Google today offered up a new way to search the information superhighway forthe best routes on terra firma’s highways with a beta release of Google Maps.
Some are already touting the site as a vastimprovement over offerings from Yahoo and Mapquest.
“This launch may not have the fanfare associated with other Google newproducts, but it is one that clearly demonstrates how Google isdetermined to bring its search technology to a level above the simpleblue text links you see on a typical Web search,” Andy Beal, vice presidentof search marketing at WebSourced, told TechNewsWorld.
Nice Navigation Features
“The new maps are already a cut-above those offered by the other search engines,” Beal said. He pointed to the ability to drag themaps around to view a wider area and a slider feature for zooming in andout. Google also links mapping ability to its local search feature, allowing users to both find and get directions to businesses.
“Google Maps offers an interface that is intuitive and easy to use and mapsthat are easy to read. The options to search for businesses and have aninteractive map display their locations, while also showing you how to getthere from your home, is something that will further increase Google’saudience reach,” Beal said.
Google maps is compatible with Firefox and Internet Explorer 5.5 and later.So far, maps are available for the United States, Puerto Rice and parts ofCanada.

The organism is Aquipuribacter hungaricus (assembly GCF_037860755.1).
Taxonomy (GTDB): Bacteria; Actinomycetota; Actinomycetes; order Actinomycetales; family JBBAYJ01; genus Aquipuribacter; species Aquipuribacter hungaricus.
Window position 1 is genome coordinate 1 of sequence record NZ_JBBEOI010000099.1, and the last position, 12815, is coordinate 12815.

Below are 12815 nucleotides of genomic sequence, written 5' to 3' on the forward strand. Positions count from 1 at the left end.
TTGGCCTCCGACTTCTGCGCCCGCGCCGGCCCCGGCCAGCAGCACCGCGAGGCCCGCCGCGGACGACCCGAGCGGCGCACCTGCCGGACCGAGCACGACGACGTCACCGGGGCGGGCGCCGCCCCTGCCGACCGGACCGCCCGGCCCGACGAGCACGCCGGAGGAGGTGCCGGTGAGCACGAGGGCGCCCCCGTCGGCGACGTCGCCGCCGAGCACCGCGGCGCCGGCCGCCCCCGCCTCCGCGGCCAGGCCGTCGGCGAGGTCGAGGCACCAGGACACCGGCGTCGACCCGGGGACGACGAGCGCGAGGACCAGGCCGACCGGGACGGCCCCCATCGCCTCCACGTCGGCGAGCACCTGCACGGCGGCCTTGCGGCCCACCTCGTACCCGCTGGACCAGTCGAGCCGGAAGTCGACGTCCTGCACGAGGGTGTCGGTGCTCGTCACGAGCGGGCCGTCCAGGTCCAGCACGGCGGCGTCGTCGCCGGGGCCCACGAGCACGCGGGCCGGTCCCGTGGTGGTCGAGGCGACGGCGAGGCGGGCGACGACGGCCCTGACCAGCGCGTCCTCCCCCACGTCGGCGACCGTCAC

In its FAQs, Google said that it is working on adding a way to savelocations, a function the beta does not have.
The ever-escalating battle for viewers and the potential ad dollars thatcome with them has prompted many search innovations. Google, Microsoft,Yahoo, and even Amazon — which debuted A9 in April and added a nationwideyellow pages directory with images of business storefronts in January — areall fighting for eyes.
Beal said that Google’s latest salvo is worthy of a view.
“This is an exciting step for Google,” he said. “With Google’s recentacquisition of Keyhole, we can expect to see these maps evolve even furtherwith options that include satellite imagery.”
Google bought Keyhole, which produces Web-based software for viewingsatellite images, in October.
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